Jim Kelly and Bruce Broerman, two gay retirees living in south Oak Park, have been partners for almost a quarter century. They knew pretty early on they wanted to be together forever, but it wasn't until Wednesday, June 1, that they were offered the opportunity to pledge their love to each other in a way that's recognized by the state of Illinois.
The couple has found ways to gain the same rights as straight couples, such as power of attorney, so the civil union will be largely symbolic, said Kelly, 63. Still, they plan to get one, possibly as early as this summer, to honor the work that gay-rights advocates and state officials did to get the civil union bill passed last year.
"It's important for our lawmakers to know that the effort that it took to get this legislation passed was worthwhile," Kelly said. "Numbers count, so I would be motivated to do it sooner rather than later as a way to respond positively to the elected officials who actually voted for this."
Gov. Pat Quinn signed the bill into law in May, as Illinois joined six other states that offer or plan to offer gays the same rights as married couples through civil unions. Those include protecting a gay person from testifying against his or her partner in a state court, the right to visit a same-sex partner in the hospital and make medical decisions for him or her.
Until Wednesday, gays had to hire lawyers and pay thousands in legal fees to try and gain some of those rights.
"It's unfortunate that, until the civil unions bill came along, same-sex couples had to spend considerable amounts of time and money to create a legal framework for themselves that is automatically assumed and endowed to a heterosexual married couple," Kelly said.
Colette Lueck, a social worker and village trustee in Oak Park, plans to get a civil union sometime in June with Marge, her partner of 25 years.
She, too, had to hire a lawyer and jump through hoops to gain some of the rights that heterosexual couples take for granted. Lueck, 62, had to surrender custody of her biological son, who was 4 at the time, in order for the couple to get joint custody of him. That left the boy as a ward of the state for about 6 months, which Lueck called a "stressful" and "confusing" time for her family.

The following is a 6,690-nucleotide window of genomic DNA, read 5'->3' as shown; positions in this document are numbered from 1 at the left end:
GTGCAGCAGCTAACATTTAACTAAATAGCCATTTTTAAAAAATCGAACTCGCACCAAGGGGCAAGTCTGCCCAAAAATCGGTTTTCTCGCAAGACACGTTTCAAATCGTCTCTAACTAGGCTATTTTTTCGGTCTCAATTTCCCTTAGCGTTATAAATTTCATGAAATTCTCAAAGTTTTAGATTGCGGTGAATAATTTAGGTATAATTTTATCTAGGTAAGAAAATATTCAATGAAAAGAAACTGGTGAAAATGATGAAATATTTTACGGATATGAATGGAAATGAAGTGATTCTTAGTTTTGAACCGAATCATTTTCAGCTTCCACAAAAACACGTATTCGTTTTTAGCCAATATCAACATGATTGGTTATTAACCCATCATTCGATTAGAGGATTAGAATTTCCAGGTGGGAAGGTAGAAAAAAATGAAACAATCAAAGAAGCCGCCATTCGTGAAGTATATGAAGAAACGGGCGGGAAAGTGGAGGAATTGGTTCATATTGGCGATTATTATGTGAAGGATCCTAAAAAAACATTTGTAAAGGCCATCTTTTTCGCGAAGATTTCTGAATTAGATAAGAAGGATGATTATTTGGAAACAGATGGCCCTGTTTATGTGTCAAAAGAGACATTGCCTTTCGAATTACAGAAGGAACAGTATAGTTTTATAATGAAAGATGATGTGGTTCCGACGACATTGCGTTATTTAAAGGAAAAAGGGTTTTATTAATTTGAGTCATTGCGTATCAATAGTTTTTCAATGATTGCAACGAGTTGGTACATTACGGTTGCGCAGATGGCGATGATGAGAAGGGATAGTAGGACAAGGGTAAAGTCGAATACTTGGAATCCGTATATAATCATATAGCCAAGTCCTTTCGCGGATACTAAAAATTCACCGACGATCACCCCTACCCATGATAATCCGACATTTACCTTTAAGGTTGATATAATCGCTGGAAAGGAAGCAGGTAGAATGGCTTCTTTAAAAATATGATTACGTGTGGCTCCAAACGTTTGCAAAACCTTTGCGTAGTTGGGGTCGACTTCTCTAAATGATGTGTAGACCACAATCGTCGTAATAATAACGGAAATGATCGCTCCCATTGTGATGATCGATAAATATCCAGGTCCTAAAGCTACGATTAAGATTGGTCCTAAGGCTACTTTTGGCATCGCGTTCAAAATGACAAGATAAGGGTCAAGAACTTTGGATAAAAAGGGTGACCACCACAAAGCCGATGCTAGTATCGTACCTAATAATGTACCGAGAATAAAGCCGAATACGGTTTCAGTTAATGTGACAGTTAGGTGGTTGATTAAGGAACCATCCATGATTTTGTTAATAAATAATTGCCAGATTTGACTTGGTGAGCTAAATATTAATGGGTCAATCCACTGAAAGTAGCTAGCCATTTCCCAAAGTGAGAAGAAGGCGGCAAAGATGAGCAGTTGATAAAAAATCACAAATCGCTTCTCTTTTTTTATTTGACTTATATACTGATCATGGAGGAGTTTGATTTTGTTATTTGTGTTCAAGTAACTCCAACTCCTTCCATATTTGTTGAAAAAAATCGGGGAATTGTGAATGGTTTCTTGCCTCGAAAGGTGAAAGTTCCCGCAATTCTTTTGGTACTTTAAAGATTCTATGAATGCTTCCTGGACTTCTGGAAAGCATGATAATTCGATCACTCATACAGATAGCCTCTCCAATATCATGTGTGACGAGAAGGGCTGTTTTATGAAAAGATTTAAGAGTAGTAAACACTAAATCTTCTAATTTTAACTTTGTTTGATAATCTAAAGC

A civil union will allow Marge to get on the same insurance plan as Lueck, potentially saving the couple thousands of dollars. There are some 650 state rights that gay couples earn by getting a civil union that they didn't have before, she said.
Still, same-sex couples aren't recognized at the federal level, so they don't enjoy the ability to receive a deceased partner's Social Security check or military benefits.
"The work isn't done, but this is a good step," said Lueck.
Delena Wilkerson, 56, of Oak Park, got married to her longtime partner in California a couple of years ago. The rights she and Sally Olson gained through that marriage did not cross state lines with them, but they'll gain those rights back on June 1, when the civil union bill goes into effect.
Wilkerson and Olson decided to marry on a whim, but the couple was surprised at how much the ceremony and the words "I do" moved them — so moved, in fact, that Wilkerson started the website 10thousandcouples.com, to share the experience with other same-sex couples.
"It was an amazing change that we had not anticipated," Wilkerson said. "It was a combination of the legality and the saying of the words that we all grew up with; it just changed us."
Jeff Cobb, a real estate agent who lives in Berwyn, plans to travel to Iowa in July to marry his partner of 10 years, Wilbert Watkins. The two grew up as devout Christians and felt it was important to tie the knot in a church.
Watkins gave Cobb a ring nine years ago. And it's as if they've been engaged for almost a decade. Cobb, 52, said he never imagined that they'd eventually be able to say "I do" in front of a priest.
"We're both semi-shocked that this is even a possibility in our lifetimes," he said. "We're both 50 years old and years ago, this never would have crossed our minds that this would ever be a reality."
Answer Book 2017
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